National Firefighter Ability Tests

The next step in the application process is to complete National Firefighter Ability (NFA) tests. The LFB uses three tests: Maths/Numerical Reasoning, Understanding Information/Verbal Reasoning, and Mechanical Reasoning. These assessments are described in more detail below.

 

Physical Tests

Next, you will take physical ability tests which measure your fitness, along with other attributes such as confidence and ability to follow instructions. There are six different physical tests that the LFB conducts. They include the following:

  1. Ladder climb: climbing a 13.5m ladder and performing tasks while on the ladder.
  2. Casualty evacuation: dragging a weight of 55kg backward through a course.
  3. Ladder lift: lifting a ladder weighing 30kg above your head.
  4. Enclosed space: navigating a tight space with limited visibility, while carrying a weight.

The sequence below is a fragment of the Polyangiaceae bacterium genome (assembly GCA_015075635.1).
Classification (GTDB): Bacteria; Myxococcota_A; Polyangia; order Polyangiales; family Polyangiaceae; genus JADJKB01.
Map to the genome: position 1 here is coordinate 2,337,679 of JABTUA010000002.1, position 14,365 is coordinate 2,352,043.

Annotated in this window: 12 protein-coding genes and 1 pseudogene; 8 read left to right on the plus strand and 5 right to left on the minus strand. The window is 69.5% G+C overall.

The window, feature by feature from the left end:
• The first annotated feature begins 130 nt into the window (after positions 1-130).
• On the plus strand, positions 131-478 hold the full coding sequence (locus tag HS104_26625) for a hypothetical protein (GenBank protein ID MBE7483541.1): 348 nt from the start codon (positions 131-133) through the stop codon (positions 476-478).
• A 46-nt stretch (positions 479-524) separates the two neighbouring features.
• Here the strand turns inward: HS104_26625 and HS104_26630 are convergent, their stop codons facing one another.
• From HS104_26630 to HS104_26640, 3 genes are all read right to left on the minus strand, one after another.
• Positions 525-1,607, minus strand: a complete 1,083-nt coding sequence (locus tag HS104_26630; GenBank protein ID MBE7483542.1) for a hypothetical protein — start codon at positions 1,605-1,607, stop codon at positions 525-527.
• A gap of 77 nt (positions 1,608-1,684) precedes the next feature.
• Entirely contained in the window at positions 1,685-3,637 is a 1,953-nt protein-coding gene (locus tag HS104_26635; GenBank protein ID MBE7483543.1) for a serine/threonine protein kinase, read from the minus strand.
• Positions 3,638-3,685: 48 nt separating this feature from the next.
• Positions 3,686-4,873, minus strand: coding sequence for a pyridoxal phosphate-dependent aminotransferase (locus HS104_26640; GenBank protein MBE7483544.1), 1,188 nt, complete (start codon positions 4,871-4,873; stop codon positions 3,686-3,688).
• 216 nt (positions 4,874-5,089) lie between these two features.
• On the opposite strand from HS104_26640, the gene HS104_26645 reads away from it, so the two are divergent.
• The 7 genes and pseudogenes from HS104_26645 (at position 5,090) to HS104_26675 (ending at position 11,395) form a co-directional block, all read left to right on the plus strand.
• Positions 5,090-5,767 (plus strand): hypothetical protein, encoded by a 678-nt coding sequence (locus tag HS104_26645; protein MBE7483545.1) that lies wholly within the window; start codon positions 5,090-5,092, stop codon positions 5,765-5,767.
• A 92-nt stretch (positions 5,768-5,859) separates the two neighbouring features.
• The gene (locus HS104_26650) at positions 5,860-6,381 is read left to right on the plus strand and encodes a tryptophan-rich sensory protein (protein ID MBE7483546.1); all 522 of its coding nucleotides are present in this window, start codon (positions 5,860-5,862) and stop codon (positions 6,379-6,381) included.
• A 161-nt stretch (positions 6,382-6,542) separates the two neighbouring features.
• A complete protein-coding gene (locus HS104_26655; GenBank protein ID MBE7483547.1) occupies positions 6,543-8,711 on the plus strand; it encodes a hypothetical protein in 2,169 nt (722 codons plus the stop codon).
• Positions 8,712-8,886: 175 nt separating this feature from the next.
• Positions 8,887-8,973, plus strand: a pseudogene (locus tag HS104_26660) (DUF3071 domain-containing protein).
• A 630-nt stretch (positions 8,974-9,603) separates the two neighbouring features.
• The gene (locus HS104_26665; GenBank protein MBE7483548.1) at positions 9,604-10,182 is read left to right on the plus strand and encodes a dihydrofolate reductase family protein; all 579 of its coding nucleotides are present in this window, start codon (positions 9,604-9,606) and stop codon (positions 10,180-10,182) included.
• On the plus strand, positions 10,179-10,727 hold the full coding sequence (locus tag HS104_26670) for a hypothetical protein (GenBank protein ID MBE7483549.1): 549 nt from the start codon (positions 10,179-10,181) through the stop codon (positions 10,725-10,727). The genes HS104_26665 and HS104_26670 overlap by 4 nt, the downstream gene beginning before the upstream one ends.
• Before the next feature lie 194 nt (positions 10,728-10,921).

5. Equipment assembly: taking apart a portable water pump and putting it back together while wearing a firefighter uniform.
  6. Equipment carry: carrying equipment through a 25m course.

 

Medical Examination

The medical check is completed with a member of LFB’s medical team. It includes answering questions about your medical history along with some tests. The team may request your medical records from your GP. Note that there is an eyesight test that checks for colorblindness. You can still apply if you are colorblind and the medical team will assess if there is any risk associated with your condition.

 

References